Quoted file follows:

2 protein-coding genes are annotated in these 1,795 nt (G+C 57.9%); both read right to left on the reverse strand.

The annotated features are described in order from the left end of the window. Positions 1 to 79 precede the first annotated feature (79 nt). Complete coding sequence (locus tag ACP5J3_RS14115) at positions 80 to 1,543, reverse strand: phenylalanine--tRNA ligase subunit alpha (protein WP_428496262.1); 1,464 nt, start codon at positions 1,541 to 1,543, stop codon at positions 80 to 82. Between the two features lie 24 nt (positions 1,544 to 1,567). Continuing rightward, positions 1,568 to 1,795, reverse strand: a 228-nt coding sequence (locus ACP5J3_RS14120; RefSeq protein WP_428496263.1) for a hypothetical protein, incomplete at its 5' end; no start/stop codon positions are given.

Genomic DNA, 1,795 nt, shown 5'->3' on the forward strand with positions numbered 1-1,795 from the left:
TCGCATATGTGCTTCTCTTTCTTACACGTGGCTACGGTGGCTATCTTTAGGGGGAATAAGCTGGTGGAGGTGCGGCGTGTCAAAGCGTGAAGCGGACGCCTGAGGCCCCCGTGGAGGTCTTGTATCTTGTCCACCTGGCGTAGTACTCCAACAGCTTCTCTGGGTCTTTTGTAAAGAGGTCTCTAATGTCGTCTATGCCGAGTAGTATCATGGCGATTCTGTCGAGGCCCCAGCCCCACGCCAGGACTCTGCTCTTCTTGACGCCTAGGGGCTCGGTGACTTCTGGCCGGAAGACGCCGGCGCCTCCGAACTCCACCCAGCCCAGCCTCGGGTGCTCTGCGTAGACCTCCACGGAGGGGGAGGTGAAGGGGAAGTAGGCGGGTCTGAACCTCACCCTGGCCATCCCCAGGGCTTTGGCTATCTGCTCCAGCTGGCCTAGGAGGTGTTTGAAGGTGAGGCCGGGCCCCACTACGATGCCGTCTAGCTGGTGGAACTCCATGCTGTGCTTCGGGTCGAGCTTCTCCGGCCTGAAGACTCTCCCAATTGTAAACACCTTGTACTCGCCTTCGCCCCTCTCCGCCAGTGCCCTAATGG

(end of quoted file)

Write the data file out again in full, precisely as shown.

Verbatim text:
2 protein-coding genes are annotated in these 1,795 nt (G+C 57.9%); both read right to left on the reverse strand.

The annotated features are described in order from the left end of the window. Positions 1 to 79 precede the first annotated feature (79 nt). Complete coding sequence (locus tag ACP5J3_RS14115) at positions 80 to 1,543, reverse strand: phenylalanine--tRNA ligase subunit alpha (protein WP_428496262.1); 1,464 nt, start codon at positions 1,541 to 1,543, stop codon at positions 80 to 82. Between the two features lie 24 nt (positions 1,544 to 1,567). Continuing rightward, positions 1,568 to 1,795, reverse strand: a 228-nt coding sequence (locus ACP5J3_RS14120; RefSeq protein WP_428496263.1) for a hypothetical protein, incomplete at its 5' end; no start/stop codon positions are given.

Genomic DNA, 1,795 nt, shown 5'->3' on the forward strand with positions numbered 1-1,795 from the left:
TCGCATATGTGCTTCTCTTTCTTACACGTGGCTACGGTGGCTATCTTTAGGGGGAATAAGCTGGTGGAGGTGCGGCGTGTCAAAGCGTGAAGCGGACGCCTGAGGCCCCCGTGGAGGTCTTGTATCTTGTCCACCTGGCGTAGTACTCCAACAGCTTCTCTGGGTCTTTTGTAAAGAGGTCTCTAATGTCGTCTATGCCGAGTAGTATCATGGCGATTCTGTCGAGGCCCCAGCCCCACGCCAGGACTCTGCTCTTCTTGACGCCTAGGGGCTCGGTGACTTCTGGCCGGAAGACGCCGGCGCCTCCGAACTCCACCCAGCCCAGCCTCGGGTGCTCTGCGTAGACCTCCACGGAGGGGGAGGTGAAGGGGAAGTAGGCGGGTCTGAACCTCACCCTGGCCATCCCCAGGGCTTTGGCTATCTGCTCCAGCTGGCCTAGGAGGTGTTTGAAGGTGAGGCCGGGCCCCACTACGATGCCGTCTAGCTGGTGGAACTCCATGCTGTGCTTCGGGTCGAGCTTCTCCGGCCTGAAGACTCTCCCAATTGTAAACACCTTGTACTCGCCTTCGCCCCTCTCCGCCAGTGCCCTAATGG